Through Me Tell The Story

Seven long generations since Landing and she sleeps through the alarm, wakes to find herself alone and abandoned in the ruins of Parnassus, no warm line of her brother/sisters pressed against her sides, no cool voice in the bones of her ear, just a sky swept clean of clouds and a half-finished road churned to mud. They went east.

She’s seven long strides in their wake before she thinks to ask herself: why? Why follow them? Why stay? Why was she left? She asks Pythia, and in return only the empty air and the drone of the swarm to the west. Shivers in the cold, hugs herself for warmth, arms a poor substitute for her brother/sisters. What now?

They will follow the road, that much she remembers, the swarm that turns noon to night; even with all the warning Pythia can give there are still dozens that fall when the swarm descends. To chase after is death; alone she can only die soonest. She grabs a webpack from the armory, and her longboots, both waiting for her (planned? or forgotten? either or both? she can’t think it straight) and worms her way into the trees to the south.

Seven long days of blackberries and starvation later Cleo (meaning, history: she remembers) climbs a tree black with spiders. The swarm is a low smudge to the north and west: past her. To the south, a long finger of smoke, where no smoke can be. She boggles at it, and wonders again: forgotten, or planned?

Born in Flames, Cauled in Blood

Normally Tits doesn’t give a hot fuck what happens in the parks, on account of it’s usually empty words and full cocks, but lately something’s set her city aroil like a nest full of hornets. The poets and the socialists are armed to the teeth and there’s a new one dead every day for a month before she figures she has to step in.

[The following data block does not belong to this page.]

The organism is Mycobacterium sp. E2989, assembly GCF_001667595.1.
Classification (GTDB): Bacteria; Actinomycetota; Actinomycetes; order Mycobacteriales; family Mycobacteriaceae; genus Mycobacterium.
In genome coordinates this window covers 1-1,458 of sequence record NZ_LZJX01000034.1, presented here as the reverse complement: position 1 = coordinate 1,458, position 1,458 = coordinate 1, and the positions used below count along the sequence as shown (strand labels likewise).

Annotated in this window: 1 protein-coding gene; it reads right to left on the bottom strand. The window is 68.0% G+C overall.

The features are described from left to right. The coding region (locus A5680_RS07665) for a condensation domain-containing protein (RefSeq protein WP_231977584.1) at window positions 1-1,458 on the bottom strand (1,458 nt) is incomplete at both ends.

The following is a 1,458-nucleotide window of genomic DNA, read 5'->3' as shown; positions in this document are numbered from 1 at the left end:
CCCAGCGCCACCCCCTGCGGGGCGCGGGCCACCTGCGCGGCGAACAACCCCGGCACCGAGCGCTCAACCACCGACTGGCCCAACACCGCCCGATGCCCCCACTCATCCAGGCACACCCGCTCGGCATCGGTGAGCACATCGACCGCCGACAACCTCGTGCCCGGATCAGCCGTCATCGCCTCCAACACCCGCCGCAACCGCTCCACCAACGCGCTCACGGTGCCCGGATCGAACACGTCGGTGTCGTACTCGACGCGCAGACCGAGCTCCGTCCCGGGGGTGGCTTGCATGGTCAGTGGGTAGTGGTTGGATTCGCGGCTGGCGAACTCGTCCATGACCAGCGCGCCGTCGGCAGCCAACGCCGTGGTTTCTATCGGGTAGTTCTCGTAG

“Look,” she tells the sad-mouthed boy facedown in a fountain, “what the hell goes on here? What’s got you kickin’ up, my breaker of words?” Gurgles, mostly, so she hauls him up by his hair and lets him get one lungful in, two, before she slaps his mouth hard on his teeth. “Talk to me, sweet summer’s child.”

“War,” he grins through a copper jawful of blood. “War and fire and new beginnings. Thursday is coming, and he’ll drag you down, all of you down, to the mud and the snakes and a ruby-bright stone.” Useless chatter, so she pushes him back under water and leaves him there till life comes foaming out of his nose.

War, huh. She’s an old hand at war, the bloody spirit of the times, a walking apocalypse already. Let cities and nations fall: she’ll be riding the cycle with a sword in her mouth.